Welcome to the world of Nicolas and Daniel, known to each other as Nico and Dani and the best of friends. So close in fact that with his parents away on holiday, Dani has invited Nico over to stay and boy do these teens take advantage of an open house. For they drink, they smoke, but above all they talk about sex, want to have sex - but end up
sleeping alone. Or rather in their case sleeping together, along the way giving each other some mutual hand relief - er run that bit by me again!
Between such acts of 'male bonding,' hereafter known as a krámpack, budding mechanic Nico spends his days divided between repairing an old motorbike and chasing after local girl Elena. Unlike aspiring writer Dani, who desperate to avoid the company of her cousin Berta, spends his time fixated on Nico, with his English studies arriving
a close second, if that. Only with Nico becoming increasingly aware that his best friends' feelings for him are starting to cross the platonic divide, will their friendship survive such diverging sexual identities?
Based on the play of the same name by Jordi Sánchez, but with the ages of the characters reduced to reflect adolescent sexual awakening, this spirited Spanish feature delivers a remarkably realistic depiction of the coming-of-age scenario, being notably up front with the desires felt when the innocence of childhood gives way to a sexually developing mind and body. And yet whilst the theme of a krámpack is central to this work, such acts of intimacy are depicted in a matter-of-fact style, shot under wraps as-it-were, so as to make it obvious what is happening, without being in any shape or form sexually explicit.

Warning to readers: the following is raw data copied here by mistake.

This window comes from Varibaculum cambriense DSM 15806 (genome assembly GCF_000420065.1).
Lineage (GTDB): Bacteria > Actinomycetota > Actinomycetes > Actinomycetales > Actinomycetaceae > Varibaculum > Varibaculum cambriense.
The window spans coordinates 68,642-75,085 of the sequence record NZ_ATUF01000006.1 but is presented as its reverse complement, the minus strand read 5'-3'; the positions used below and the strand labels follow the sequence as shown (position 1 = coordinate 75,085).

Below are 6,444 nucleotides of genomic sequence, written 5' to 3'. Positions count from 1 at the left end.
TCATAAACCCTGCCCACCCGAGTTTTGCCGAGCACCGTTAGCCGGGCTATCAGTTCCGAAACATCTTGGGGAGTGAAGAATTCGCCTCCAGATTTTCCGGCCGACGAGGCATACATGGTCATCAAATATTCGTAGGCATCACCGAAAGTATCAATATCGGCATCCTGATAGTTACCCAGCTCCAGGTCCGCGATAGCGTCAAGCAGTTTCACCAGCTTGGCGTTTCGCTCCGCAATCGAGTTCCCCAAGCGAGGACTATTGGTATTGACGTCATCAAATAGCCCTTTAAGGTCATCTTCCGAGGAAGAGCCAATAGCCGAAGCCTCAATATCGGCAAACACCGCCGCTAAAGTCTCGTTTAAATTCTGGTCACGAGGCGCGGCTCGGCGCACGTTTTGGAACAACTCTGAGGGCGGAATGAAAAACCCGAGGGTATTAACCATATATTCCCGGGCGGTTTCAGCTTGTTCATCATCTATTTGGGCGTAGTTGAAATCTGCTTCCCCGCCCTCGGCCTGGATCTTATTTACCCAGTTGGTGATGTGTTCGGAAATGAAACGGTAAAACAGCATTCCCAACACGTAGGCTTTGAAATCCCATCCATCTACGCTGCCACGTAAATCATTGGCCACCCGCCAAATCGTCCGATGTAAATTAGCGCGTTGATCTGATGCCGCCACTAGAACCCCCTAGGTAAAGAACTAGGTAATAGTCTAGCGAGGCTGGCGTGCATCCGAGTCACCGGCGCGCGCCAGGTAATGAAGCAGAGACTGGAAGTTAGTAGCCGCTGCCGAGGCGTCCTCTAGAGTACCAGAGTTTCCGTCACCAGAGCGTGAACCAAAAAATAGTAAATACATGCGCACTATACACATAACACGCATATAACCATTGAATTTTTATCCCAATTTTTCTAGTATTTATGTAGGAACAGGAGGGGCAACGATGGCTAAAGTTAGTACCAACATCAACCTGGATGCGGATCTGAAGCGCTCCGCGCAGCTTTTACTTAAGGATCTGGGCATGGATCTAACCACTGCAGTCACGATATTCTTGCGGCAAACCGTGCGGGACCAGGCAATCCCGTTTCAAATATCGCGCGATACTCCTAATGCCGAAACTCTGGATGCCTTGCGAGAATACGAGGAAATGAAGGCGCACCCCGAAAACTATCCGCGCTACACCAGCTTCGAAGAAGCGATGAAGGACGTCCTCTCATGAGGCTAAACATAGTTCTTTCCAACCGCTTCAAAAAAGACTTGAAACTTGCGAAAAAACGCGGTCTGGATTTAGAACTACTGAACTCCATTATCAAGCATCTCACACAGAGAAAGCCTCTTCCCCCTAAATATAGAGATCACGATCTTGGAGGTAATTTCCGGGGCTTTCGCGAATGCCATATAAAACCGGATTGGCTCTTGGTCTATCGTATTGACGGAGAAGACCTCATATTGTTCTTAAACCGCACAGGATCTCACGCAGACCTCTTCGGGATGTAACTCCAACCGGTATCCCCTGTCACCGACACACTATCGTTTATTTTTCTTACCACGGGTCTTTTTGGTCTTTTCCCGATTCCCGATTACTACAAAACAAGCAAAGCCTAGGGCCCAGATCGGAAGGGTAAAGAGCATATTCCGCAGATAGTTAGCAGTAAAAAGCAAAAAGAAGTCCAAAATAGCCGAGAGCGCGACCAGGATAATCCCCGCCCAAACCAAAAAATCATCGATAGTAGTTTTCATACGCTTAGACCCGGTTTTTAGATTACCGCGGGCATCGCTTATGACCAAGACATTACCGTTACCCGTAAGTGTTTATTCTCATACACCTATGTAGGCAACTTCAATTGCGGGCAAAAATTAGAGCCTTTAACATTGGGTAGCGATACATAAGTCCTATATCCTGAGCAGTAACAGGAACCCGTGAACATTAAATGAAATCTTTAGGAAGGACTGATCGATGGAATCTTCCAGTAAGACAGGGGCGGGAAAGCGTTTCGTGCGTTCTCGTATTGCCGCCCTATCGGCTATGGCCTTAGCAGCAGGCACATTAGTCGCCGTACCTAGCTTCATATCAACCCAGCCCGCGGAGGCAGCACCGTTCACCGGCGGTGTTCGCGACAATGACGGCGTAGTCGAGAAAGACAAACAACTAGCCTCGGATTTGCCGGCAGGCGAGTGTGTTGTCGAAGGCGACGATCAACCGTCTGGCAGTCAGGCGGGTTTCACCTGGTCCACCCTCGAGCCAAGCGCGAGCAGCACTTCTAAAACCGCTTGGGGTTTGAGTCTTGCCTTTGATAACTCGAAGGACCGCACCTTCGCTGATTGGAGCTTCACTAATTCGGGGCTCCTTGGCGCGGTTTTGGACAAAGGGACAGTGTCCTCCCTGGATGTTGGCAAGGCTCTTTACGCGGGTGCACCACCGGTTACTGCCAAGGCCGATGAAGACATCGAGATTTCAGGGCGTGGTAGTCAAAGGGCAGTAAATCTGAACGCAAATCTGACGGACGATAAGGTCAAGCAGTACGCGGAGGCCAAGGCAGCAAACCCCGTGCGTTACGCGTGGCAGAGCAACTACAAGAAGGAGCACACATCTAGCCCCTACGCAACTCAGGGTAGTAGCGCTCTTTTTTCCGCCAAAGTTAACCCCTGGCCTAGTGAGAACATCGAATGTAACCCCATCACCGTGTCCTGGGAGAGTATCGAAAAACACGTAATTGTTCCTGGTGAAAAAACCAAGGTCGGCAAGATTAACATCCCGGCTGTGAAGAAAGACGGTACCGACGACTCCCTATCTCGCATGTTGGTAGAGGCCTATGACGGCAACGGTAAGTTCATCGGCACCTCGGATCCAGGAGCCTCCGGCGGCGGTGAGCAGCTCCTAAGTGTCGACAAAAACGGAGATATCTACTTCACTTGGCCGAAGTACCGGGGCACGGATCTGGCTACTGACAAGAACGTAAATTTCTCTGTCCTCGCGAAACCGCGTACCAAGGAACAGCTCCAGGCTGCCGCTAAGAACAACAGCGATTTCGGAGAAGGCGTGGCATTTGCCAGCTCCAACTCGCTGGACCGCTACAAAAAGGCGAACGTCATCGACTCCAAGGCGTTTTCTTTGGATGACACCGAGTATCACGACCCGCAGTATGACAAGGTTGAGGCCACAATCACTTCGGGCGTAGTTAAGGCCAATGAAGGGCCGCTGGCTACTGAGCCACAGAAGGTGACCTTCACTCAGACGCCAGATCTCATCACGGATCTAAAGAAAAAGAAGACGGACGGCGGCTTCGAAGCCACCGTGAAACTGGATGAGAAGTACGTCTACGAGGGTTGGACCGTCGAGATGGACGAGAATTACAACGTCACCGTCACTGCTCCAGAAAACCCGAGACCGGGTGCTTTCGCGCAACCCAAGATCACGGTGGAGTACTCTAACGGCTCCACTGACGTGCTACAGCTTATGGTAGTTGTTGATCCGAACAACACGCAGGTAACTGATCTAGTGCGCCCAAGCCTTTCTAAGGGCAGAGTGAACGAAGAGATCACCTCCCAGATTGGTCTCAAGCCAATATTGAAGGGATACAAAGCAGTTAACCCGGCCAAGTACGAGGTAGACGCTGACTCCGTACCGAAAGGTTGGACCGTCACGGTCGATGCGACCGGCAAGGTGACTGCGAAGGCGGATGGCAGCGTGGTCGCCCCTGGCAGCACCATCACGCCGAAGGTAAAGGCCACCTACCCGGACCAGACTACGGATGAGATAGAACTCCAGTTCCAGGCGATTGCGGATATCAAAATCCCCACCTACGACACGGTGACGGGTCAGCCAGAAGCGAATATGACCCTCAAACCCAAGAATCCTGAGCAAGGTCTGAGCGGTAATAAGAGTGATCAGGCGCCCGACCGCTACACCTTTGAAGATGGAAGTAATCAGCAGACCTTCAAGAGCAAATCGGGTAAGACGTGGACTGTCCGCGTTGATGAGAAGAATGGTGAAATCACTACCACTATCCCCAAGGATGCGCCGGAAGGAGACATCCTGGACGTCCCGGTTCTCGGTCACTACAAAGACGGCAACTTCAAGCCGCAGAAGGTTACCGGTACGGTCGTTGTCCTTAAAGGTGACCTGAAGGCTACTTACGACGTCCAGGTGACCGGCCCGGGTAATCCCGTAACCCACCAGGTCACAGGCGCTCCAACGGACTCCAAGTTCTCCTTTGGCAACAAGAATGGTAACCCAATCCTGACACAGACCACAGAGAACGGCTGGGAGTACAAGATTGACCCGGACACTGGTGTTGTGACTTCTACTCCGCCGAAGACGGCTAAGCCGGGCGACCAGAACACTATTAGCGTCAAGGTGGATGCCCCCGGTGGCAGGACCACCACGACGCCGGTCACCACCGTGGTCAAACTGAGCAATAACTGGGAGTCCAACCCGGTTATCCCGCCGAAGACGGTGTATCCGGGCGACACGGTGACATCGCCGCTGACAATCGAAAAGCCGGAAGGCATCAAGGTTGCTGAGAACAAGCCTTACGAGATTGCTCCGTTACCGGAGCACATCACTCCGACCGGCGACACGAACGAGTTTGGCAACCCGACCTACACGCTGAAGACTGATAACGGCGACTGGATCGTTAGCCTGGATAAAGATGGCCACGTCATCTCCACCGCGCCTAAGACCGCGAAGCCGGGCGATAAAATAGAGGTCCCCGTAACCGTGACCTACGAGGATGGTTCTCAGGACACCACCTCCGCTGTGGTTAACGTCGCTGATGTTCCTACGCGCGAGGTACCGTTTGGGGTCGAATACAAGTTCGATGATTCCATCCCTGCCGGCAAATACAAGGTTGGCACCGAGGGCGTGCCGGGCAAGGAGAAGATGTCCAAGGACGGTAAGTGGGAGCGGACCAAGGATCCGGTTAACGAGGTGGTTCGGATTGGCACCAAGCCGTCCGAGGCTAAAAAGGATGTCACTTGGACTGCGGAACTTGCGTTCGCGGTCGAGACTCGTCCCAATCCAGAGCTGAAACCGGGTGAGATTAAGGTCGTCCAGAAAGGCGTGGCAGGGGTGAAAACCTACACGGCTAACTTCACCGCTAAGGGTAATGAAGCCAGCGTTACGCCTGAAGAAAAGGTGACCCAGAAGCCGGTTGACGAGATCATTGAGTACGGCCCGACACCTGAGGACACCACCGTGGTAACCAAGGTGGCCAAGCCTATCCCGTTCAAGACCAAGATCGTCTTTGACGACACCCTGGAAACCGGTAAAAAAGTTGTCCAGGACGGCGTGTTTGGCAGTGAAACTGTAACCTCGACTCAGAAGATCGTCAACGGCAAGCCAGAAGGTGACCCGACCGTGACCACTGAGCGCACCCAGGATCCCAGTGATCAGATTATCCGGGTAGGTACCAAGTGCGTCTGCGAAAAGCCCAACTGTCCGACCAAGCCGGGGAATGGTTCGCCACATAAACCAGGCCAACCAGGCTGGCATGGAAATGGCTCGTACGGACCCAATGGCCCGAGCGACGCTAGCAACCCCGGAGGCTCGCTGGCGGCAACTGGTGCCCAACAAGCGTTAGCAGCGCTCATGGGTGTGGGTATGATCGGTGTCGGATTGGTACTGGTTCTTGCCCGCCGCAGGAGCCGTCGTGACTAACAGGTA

For here director Cesc Gay has delivered a truly engaging depiction of teenage sexual awakening and along the way, enticed captivating performances from and looking far younger than their years, actors Fernando Ramallo as Dani and Jordi Vilches as Nico, who together perfectly convey the signs of teenage angst mixed with adolescent sexual curiosity. Yet in detailing such, this feature goes out of its way to address a series of moral concerns from the like of spiked drinks and date rape to that of pedophilia, courtesy of time spent with a neighbour of both liberal mind and ways. What is not addressed however, is the return of Dani's parents and that of their reaction to their son's newfound
sexuality, come the end of a summer holiday that saw two close friends finally come-of-age; albeit in different areas of the sexual spectrum!